poetry is said to be at the heart of all traditional culture in Japan. These tanka
poems are heard and read not only in Japan, but also throughout the world, and the ceremony demonstrates their power to bind the people together with the Imperial Family through this annual ceremony at the Imperial Palace, which is something to be truly praised and lauded. The Ceremony of the Utakai Hajime
is attended by Their Majesties the Emperor and Empress, and poems recited include those chosen from submissions by the general public, poems of the selectors themselves, and poems by professional poets. Finally, the poems of the Imperial Family, Her Majesty the Empress and His Majesty the Emperor are recited. Members of the Imperial Family, including His Imperial Highness the Crown Prince are present at the Ceremony of the Utakai Hajime
, and other audience members include the Minister of Education, Culture, Sports, Science and Technology, members of the Japan Academy of Art and the members of the public whose poems have been chosen. The ceremony is performed through several participants, each with special titles: the dokuji
(master of ceremonies), koji
(reader of all poems), hassei
(singer of poems from the first poem), and kosho
(accompanying singer to the hassei
for poems from the second poem).
This year,this ceremony was held on January 14, 2005. The theme was ''AYUMI''.
Theme for the New Year's Poetry Reading, 2005: AYUMI (WALKING)
His Majesty the Emperor
Having walked through times
When there was no such great war,
My thoughts go out to
The people who had lived through
Those days of cruel hardship.
Note: This year marks the sixtieth anniversary of the ending of hostilities in 1945. His Majesty composed this poem as His thoughts ran to the people who had lived through that last Great War, sixty years ago, suffering hardships that tongue or pen cannot enumerate.
Her Majesty the Empress
A Summer morning
With bracing breezes blowing－
You walk down the lane
Though not fully recovered,
Looking serene and reposed.
Note: One morning last Summer, as They strolled together along a pathway in the Imperial Grounds, enjoying the cool, fresh breeze, the sight of his Majesty, though not completely healed, walking with calm serenity, gave Her Majesty a feeling of great peace and accordingly She composed this poem.
His Imperial Highness the Crown Prince
I look back on the path along the ridge leading to the summit,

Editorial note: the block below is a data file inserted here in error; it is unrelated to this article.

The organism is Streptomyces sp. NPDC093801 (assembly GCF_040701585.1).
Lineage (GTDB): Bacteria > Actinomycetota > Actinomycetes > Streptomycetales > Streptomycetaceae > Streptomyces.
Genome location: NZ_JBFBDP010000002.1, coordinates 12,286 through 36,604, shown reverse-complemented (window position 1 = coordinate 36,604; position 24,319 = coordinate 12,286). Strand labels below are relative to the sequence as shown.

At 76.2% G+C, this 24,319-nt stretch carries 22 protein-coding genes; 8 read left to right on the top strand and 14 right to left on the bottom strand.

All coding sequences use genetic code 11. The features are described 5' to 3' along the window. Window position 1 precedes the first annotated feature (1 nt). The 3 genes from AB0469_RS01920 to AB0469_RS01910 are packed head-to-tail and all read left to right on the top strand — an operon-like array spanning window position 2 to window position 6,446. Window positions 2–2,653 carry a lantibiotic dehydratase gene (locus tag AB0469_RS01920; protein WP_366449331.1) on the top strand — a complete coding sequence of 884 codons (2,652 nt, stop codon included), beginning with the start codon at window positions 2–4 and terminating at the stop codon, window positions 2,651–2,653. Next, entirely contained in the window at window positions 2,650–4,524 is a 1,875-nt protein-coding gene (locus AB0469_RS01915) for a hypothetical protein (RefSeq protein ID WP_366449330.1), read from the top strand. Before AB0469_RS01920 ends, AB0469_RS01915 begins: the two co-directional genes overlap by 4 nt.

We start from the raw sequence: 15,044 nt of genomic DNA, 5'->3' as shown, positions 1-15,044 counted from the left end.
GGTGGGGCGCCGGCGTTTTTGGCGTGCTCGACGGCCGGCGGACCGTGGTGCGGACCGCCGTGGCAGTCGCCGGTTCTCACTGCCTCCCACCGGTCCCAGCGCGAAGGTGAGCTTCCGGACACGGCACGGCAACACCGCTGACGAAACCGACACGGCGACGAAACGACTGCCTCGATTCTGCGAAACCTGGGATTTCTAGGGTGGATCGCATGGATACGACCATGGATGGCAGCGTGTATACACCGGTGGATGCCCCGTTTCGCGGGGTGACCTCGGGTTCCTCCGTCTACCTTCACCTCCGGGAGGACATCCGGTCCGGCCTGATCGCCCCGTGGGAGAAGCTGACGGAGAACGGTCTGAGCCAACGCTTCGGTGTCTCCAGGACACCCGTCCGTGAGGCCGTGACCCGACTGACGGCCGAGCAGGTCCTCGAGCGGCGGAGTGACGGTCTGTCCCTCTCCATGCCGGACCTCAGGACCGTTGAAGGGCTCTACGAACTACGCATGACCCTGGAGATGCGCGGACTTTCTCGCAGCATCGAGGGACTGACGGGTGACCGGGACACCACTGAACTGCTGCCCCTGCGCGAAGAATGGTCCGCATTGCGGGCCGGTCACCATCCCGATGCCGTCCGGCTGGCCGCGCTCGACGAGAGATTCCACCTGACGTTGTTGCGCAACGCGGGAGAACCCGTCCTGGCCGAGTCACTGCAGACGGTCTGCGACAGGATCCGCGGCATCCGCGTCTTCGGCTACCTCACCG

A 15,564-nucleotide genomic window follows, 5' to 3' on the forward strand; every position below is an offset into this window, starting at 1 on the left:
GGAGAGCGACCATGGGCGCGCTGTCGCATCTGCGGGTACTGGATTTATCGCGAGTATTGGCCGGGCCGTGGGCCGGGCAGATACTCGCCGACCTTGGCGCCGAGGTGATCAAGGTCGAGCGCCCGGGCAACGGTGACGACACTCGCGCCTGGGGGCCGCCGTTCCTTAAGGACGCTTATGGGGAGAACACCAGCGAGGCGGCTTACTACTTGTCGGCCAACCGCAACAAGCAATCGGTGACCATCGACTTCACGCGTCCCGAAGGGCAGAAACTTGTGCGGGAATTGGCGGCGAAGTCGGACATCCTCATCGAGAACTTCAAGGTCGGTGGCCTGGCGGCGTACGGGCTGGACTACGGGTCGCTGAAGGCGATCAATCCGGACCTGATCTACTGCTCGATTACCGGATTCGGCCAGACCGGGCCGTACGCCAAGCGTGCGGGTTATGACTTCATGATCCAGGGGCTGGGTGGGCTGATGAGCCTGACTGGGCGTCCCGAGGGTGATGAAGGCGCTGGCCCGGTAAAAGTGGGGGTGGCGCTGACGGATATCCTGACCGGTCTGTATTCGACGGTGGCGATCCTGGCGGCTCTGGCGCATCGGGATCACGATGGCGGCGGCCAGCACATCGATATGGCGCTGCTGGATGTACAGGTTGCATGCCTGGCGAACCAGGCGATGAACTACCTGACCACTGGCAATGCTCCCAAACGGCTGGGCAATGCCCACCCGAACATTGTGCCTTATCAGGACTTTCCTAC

And recall the steps, one after another, that brought me here.
Note: His Imperial Highness The Crown Prince loves mountains.
When he climbs mountains and stands at their summits, he reflects upon the path he has followed, the flowers and bird-songs that soothed his fatigue, the joys and rigors of mountaineering. These combine with his thoughts about the steps along the path of his own life so far to form this poem.
Her Imperial Highness the Crown Princess
We walk with our young child in tranquility along the garden path, deep scarlet in maple leaves,
And my heart grows comforted and restored.
Note: In an afternoon during deepening autumn, Their Imperial Highnesses and Princess Aiko walked through the Akasaka Palace garden full of beautiful fall colors. In this poem, Her Imperial Highness The Crown Princess recalls the peace of mind she felt each step of the way in the tranquil, quiet happiness of being together with Their Imperial Highnesses the Crown Prince and Princess Aiko.
Supported by the warm-hearted assistance of His Imperial Highness The Crown Prince and the robust growth of Princess Aiko during the past year, Her Imperial Highness The Crown Princess has gradually regained her health. With her spirits renewed, she expresses her feelings of gratitude in this poem.
Her Imperial Highness Princess Sayako
Adding this new day
To all the days gone before,
One by one while They,
With unfailing devotion
Keep on walking far and long. Note: “Today” again, encountering Their Majesties as They took up Their duties for the day, continuing Their constant round, always with caring concern for the people, Her Highness composed this poem as her thoughts ran reflectively and with deep respect and gratitude to the long road They are continuing to travel together.